Tag Archives: Eric R. Meshot

Could mass production of single-walled carbon nanotubes (SWCNTs) make our nanotechnology dreams come true?

A new technique from the Lawrence Livermore National Laboratory (LLNL) for increasing production of organized single-walled carbon nanotubes (SWCNTs) was announced in an October 25, 2022 news item on Nanowerk, Note: A link has been removed,

Lawrence Livermore National Laboratory (LLNL) scientists are scaling up the production of vertically aligned single-walled carbon nanotubes (SWCNT) that could revolutionize diverse commercial products ranging from rechargeable batteries, automotive parts and sporting goods to boat hulls and water filters.

Vertically aligned carbon nanotubes growing from catalytic nanoparticles (gold color) on a silicon wafer on top of a heating stage (red glow). Diffusion of acetylene (black molecules) through the gas phase to the catalytic sites determines the growth rate in a cold-wall showerhead reactor. Image by Adam Samuel Connell/LLNL.

An October 24, 2022 LLNL news release, which originated the news item, provides details,

Most CNT [carbon nanotube] production today is used in bulk composite materials and thin films, which rely on unorganized CNT architectures. For many uses, organized CNT architectures such as vertically aligned forests provide important advantages for exploiting the properties of individual CNTs in macroscopic systems.

“Robust synthesis of vertically-aligned carbon nanotubes at large scale is required to accelerate deployment of numerous cutting-edge devices to emerging commercial applications,” said LLNL scientist and lead author Francesco Fornasiero. “To address this need, we demonstrated that the structural characteristics of single-walled CNTs produced at wafer scale in a growth regime dominated by bulk diffusion of the gaseous carbon precursor are remarkably invariant over a broad range of process conditions.”

The team found that the vertically oriented SWCNTs retained very high quality when increasing precursor concentration (the initial carbon) up to 30-fold, the catalyst substrate area from 1 cm2 to 180 cm2, growth pressure from 20 to 790 Mbar and gas flowrates up to 8-fold.

LLNL scientists derived a kinetics model that shows the growth kinetics can be accelerated by using a lighter bath gas to aid precursor diffusion, and that byproduct formation, which becomes progressively more important at higher growth pressure, could be greatly mitigated by using a hydrogen-free growth environment. The model also indicates that appropriate choice of the CNT growth recipe and fluid dynamics conditions can increase the production throughput by 6-fold and the carbon conversion efficiency to higher than 90%.

“These model projections, along with the remarkably conserved structure of the CNT forests over a wide range of synthesis conditions, suggest that a bulk-diffusion-limited growth regime may facilitate preservation of vertically aligned CNT-based device performance during scale up,” said LLNL scientist and first author Sei Jin Park.

The team concluded that operating in a growth regime that is quantitatively described by a simple CNT growth kinetics model can facilitate process optimization and lead to a more rapid deployment of cutting-edge vertically-aligned CNT applications.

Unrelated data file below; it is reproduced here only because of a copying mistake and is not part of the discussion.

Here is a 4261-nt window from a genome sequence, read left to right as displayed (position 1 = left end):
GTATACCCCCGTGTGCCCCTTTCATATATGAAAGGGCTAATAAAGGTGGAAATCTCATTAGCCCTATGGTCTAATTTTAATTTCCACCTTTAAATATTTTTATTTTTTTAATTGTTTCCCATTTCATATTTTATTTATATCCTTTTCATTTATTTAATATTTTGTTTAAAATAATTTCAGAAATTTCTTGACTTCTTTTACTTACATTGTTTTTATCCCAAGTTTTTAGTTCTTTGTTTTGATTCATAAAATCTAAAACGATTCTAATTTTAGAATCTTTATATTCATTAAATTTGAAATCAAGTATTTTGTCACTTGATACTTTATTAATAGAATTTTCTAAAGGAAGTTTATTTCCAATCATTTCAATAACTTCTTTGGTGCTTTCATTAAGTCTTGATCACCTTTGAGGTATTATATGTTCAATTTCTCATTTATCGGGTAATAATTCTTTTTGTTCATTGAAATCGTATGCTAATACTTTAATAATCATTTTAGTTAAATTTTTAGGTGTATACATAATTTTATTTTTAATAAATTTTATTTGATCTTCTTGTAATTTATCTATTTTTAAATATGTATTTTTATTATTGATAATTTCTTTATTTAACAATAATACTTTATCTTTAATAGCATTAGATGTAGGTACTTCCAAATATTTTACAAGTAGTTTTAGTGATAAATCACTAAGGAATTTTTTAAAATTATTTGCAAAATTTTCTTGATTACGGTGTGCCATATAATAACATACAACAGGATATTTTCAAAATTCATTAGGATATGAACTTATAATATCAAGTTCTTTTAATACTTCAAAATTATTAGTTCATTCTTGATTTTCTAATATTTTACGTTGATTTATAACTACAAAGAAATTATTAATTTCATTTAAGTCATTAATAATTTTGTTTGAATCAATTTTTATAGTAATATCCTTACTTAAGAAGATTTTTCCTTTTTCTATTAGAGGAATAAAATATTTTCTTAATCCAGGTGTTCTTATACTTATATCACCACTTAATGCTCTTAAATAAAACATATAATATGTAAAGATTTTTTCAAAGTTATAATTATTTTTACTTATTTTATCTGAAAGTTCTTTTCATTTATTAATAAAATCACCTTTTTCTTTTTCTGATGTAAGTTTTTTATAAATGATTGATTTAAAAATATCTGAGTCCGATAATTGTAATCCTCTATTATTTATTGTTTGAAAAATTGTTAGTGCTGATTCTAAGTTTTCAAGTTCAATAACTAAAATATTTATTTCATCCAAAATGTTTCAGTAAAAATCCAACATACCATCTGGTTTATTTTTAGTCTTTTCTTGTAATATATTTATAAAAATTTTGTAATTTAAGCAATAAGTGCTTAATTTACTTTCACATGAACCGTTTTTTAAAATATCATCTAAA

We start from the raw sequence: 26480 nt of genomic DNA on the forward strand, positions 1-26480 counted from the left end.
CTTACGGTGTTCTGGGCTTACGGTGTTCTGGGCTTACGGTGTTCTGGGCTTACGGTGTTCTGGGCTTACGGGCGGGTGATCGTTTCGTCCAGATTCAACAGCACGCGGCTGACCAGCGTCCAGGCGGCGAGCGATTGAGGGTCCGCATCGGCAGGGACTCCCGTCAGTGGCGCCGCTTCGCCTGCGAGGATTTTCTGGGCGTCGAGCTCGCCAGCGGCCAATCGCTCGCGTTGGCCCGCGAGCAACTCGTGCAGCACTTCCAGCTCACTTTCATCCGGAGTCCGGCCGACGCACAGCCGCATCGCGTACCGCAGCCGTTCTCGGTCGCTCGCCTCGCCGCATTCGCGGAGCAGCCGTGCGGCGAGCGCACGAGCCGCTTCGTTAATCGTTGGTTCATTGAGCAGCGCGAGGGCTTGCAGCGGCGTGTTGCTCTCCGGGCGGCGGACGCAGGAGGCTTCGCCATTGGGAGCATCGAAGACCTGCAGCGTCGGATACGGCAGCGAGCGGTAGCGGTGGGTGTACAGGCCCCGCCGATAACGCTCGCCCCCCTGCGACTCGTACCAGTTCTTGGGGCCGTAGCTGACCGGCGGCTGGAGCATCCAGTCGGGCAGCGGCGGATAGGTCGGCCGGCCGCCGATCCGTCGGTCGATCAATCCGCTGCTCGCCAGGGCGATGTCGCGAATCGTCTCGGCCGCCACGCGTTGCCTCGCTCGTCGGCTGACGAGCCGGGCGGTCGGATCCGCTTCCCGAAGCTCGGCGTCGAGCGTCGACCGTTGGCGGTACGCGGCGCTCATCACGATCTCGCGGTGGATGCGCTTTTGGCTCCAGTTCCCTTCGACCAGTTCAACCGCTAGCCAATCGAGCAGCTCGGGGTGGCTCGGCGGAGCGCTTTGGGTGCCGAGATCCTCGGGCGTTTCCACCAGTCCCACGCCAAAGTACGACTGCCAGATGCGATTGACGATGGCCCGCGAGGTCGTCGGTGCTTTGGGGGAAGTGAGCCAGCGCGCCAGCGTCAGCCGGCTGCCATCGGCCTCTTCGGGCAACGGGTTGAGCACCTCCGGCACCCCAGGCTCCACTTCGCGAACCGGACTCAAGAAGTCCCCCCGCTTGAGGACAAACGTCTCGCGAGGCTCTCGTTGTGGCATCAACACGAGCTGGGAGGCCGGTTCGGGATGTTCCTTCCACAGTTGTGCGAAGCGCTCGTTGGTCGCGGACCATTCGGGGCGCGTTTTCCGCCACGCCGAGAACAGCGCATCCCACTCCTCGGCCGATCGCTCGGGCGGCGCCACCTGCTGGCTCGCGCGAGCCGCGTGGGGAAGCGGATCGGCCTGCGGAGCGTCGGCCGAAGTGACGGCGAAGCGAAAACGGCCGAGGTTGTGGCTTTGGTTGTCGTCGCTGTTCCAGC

Applications include lithium-ion batteries, thermal interfaces, water purification, supercapacitors, breathable fabrics and sensors.

Here’s a link to and a citation for the paper,

Synthesis of wafer-scale SWCNT forests with remarkably invariant structural properties in a bulk-diffusion-controlled kinetic regime by Sei Jin Park, Kathleen Moyer-Vanderburgh, Steven F. Buchsbaum, Eric R. Meshot, Melinda L. Jue, Kuang Jen Wu, Francesco Fornasiero. Carbon Volume 201, 5 January 2023, Pages 745-755 DOI: https://doi.org/10.1016/j.carbon.2022.09.068 Available online 29 September 2022, Version of Record 4 October 2022.

This paper appears to be open access.

Understanding how carbon nanotubes grow and self-organize is key to better production

This research may help to commercialize use of carbon nanotubes (CNTs), a  ‘magical’ nanoscale material with great promise and great difficulties (standardizing production being one of the main difficulties). A Feb. 10, 2017 news item on phys.org describes how researchers at the Lawrence Livermore National Laboratory (LLNL) and other collaborators have recorded carbon nanotubes self-organizing,

For the first time, Lawrence Livermore National Laboratory scientists and collaborators have captured a movie of how large populations of carbon nanotubes grow and align themselves.

Understanding how carbon nanotubes (CNT) nucleate, grow and self-organize to form macroscale materials is critical for application-oriented design of next-generation supercapacitors, electronic interconnects, separation membranes and advanced yarns and fabrics.

A Feb. 9, 2017 LLNL news release, which originated the news item, provides more information about the research (Note: Links have been removed),

New research by LLNL scientist Eric Meshot and colleagues from Brookhaven National Laboratory (link is external) (BNL) and Massachusetts Institute of Technology (link is external) (MIT) has demonstrated direct visualization of collective nucleation and self-organization of aligned carbon nanotube films inside of an environmental transmission electron microscope (ETEM).

In a pair of studies reported in recent issues of Chemistry of Materials (link is external) and ACS Nano (link is external), the researchers leveraged a state-of-the-art kilohertz camera in an aberration-correction ETEM at BNL to capture the inherently rapid processes that govern the growth of these exciting nanostructures.

Among other phenomena discovered, the researchers are the first to provide direct proof of how mechanical competition among neighboring carbon nanotubes can simultaneously promote self-alignment while also frustrating and limiting growth.

“This knowledge may enable new pathways toward mitigating self-termination and promoting growth of ultra-dense and aligned carbon nanotube materials, which would directly impact several application spaces, some of which are being pursued here at the Laboratory,” Meshot said.

Meshot has led the CNT synthesis development at LLNL for several projects, including those supported by the Laboratory Directed Research and Development (LDRD) program and the Defense Threat Reduction Agency (link is external) (DTRA) that use CNTs as fluidic nanochannels for applications ranging from single-molecule detection to macroscale membranes for breathable and protective garments.

Here’s a link to and a citation for the both of the papers mentioned in the news release,